That Which Remains

A few months ago, in a rather singular moment of craziness, DH and I thought about buying a historic house listed at $$$ . . .  I went into historian mode and dug around in the archives for information about the house and its occupants, and found out that what the seller had proudly presented as part of the unique history of the house was wrong.  There it was, printed in a very glossy full color brochure, and it was just wrong.  And I was reminded again how easy it was to rewrite history.

When I research a house, I try to establish a chain of ownership.  Most of the time, all that remains is a listing in the City Directory:  a name, perhaps an occupation, perhaps the number of people in the household.  Sometimes, if I get really lucky, someone will get a mention in the newspaper:  “Miss Lucy Smith celebrated her birthday with a garden party attended by . . . ”

In the case of this historic house, the seller stated that the house was built and owned by a member of a prominent farming family.  A member of the prominent family did indeed live there …  after he married the daughter of the house.   Her parents had built the house a few years after their arrival in the town, and after their deaths, the daughter inherited the house.   She retained ownership of the house, and passed the house on to her daughter.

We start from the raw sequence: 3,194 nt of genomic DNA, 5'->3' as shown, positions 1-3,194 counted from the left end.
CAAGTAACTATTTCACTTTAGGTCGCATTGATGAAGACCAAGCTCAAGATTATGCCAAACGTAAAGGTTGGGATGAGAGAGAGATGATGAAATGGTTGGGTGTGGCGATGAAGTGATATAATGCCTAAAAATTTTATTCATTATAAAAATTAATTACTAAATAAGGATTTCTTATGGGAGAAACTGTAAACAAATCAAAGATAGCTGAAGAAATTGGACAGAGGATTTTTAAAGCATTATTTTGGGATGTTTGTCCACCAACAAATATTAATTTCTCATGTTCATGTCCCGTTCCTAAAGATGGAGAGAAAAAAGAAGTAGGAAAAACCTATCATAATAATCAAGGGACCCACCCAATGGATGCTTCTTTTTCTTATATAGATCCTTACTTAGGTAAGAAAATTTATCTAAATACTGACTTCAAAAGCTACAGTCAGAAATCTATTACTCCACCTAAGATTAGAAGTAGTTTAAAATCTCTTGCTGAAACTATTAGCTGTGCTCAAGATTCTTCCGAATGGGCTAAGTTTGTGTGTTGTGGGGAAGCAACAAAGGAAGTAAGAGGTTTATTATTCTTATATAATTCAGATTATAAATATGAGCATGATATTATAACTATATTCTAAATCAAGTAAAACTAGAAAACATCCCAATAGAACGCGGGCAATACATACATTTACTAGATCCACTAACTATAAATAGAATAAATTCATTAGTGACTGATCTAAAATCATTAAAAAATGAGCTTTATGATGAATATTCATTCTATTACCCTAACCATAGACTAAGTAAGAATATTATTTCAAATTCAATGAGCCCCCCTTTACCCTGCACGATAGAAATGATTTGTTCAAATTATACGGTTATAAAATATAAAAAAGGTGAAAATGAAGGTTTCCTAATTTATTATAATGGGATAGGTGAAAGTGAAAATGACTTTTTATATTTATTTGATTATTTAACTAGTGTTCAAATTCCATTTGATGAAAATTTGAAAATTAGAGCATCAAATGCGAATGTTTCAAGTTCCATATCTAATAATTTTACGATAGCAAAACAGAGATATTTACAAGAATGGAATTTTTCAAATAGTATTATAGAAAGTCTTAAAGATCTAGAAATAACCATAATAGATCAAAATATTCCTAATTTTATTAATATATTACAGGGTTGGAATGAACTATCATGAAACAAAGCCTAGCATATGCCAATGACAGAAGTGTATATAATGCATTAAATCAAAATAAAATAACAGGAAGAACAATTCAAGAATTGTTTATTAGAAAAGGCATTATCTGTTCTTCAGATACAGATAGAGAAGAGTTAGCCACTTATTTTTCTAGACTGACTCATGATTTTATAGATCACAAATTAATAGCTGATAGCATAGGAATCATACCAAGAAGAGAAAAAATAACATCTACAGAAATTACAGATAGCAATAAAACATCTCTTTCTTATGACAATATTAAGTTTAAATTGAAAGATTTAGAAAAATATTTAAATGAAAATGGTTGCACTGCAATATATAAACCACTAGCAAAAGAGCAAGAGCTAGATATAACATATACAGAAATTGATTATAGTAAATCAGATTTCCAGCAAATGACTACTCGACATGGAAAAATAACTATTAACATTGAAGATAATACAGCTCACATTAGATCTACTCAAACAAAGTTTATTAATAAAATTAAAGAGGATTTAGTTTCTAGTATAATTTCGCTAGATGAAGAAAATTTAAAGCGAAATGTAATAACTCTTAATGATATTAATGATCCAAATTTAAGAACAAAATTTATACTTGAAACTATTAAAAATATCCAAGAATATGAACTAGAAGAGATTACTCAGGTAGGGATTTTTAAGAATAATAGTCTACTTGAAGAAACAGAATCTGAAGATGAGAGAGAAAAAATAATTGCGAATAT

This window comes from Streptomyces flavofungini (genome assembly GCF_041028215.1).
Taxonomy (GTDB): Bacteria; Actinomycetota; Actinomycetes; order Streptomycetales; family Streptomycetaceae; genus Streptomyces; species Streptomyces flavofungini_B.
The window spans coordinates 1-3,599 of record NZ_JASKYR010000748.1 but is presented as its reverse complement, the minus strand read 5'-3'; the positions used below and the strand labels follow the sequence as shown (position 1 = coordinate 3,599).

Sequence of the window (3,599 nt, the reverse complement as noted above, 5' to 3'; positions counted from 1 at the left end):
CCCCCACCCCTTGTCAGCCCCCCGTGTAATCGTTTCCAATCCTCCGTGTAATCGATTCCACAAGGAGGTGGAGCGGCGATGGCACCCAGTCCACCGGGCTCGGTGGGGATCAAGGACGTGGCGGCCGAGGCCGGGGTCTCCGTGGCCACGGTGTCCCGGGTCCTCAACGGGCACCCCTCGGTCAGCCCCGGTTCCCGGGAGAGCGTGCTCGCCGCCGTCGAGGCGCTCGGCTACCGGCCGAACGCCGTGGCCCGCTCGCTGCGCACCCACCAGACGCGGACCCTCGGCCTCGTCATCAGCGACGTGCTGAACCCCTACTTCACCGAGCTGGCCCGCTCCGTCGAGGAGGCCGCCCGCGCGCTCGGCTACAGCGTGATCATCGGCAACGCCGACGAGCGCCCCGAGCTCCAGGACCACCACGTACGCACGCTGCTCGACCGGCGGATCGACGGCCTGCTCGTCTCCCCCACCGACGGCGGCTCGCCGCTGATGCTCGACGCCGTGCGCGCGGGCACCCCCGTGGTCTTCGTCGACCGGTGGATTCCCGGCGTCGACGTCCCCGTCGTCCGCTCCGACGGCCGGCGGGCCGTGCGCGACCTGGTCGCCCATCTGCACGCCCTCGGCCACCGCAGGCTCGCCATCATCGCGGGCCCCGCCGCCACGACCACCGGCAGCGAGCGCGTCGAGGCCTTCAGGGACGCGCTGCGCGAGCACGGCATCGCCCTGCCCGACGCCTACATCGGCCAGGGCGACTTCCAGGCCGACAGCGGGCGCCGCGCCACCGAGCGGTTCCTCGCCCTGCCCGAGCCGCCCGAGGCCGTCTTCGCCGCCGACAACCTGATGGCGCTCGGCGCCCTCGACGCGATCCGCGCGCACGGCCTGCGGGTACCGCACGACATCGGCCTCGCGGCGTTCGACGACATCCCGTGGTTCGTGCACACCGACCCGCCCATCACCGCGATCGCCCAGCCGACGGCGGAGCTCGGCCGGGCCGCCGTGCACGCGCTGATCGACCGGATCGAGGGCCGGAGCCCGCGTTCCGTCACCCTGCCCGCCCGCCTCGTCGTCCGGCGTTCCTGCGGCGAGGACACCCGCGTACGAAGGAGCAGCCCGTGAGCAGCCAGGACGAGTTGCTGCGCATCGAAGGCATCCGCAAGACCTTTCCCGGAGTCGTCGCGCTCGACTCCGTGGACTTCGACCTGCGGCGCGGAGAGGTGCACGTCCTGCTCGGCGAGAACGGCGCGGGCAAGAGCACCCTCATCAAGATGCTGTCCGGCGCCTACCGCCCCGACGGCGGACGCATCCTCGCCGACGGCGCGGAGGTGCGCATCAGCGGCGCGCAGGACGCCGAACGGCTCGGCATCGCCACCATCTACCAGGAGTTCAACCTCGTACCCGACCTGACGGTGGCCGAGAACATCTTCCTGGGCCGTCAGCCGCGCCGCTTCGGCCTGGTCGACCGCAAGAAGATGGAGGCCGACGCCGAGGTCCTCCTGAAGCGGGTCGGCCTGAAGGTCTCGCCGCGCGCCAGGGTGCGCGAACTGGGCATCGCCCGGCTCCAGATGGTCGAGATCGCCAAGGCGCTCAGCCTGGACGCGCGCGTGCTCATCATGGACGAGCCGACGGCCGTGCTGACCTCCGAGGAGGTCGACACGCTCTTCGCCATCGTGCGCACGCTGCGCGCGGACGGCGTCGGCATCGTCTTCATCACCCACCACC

None of this stuff is particularly important, unless you believe that facts are important.  Even in this era of postmodern history, perpetuating a falsehood is perpetuating a falsehood.  DH and I came to our senses and did not buy the house, and I did not find any more information on the daughter or her daughter . . .  but then, women tended not to exist in their own names.

Which brings me to Miss Mary.  Her little travel diary had been my pet project a couple of years ago, and I was always sorry that I did not know what she looked like.  She was daughter of, wife of, mother of . . .   Then a descendant posted her picture on Findagrave.com (love that website!):

Mary Campbell Andrews Matzinger

Mary Campbell Andrews Matzinger

Finally, Miss Mary!

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Quilting in the Summer: Dogs in Sweaters